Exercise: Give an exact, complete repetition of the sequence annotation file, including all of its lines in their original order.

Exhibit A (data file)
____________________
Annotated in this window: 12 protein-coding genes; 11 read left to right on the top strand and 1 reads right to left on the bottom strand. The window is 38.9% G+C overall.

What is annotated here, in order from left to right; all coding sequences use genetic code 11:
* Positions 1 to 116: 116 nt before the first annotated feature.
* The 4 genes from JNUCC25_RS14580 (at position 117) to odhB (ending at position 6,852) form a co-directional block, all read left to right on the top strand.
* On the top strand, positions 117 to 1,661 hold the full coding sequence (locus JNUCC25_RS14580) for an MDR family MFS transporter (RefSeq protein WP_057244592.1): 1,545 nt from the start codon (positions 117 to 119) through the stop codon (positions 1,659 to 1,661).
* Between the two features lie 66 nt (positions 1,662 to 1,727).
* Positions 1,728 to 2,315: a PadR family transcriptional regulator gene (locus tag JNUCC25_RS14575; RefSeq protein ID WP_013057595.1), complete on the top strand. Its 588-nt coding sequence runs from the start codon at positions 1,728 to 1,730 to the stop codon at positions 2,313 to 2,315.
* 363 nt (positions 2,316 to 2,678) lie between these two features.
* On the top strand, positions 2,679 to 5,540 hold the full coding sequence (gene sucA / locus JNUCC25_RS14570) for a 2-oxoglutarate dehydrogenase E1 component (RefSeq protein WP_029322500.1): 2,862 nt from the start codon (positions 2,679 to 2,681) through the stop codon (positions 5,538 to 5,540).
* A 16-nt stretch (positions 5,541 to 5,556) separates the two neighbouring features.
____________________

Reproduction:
Annotated in this window: 12 protein-coding genes; 11 read left to right on the top strand and 1 reads right to left on the bottom strand. The window is 38.9% G+C overall.

What is annotated here, in order from left to right; all coding sequences use genetic code 11:
* Positions 1 to 116: 116 nt before the first annotated feature.
* The 4 genes from JNUCC25_RS14580 (at position 117) to odhB (ending at position 6,852) form a co-directional block, all read left to right on the top strand.
* On the top strand, positions 117 to 1,661 hold the full coding sequence (locus JNUCC25_RS14580) for an MDR family MFS transporter (RefSeq protein WP_057244592.1): 1,545 nt from the start codon (positions 117 to 119) through the stop codon (positions 1,659 to 1,661).
* Between the two features lie 66 nt (positions 1,662 to 1,727).
* Positions 1,728 to 2,315: a PadR family transcriptional regulator gene (locus tag JNUCC25_RS14575; RefSeq protein ID WP_013057595.1), complete on the top strand. Its 588-nt coding sequence runs from the start codon at positions 1,728 to 1,730 to the stop codon at positions 2,313 to 2,315.
* 363 nt (positions 2,316 to 2,678) lie between these two features.
* On the top strand, positions 2,679 to 5,540 hold the full coding sequence (gene sucA / locus JNUCC25_RS14570) for a 2-oxoglutarate dehydrogenase E1 component (RefSeq protein WP_029322500.1): 2,862 nt from the start codon (positions 2,679 to 2,681) through the stop codon (positions 5,538 to 5,540).
* A 16-nt stretch (positions 5,541 to 5,556) separates the two neighbouring features.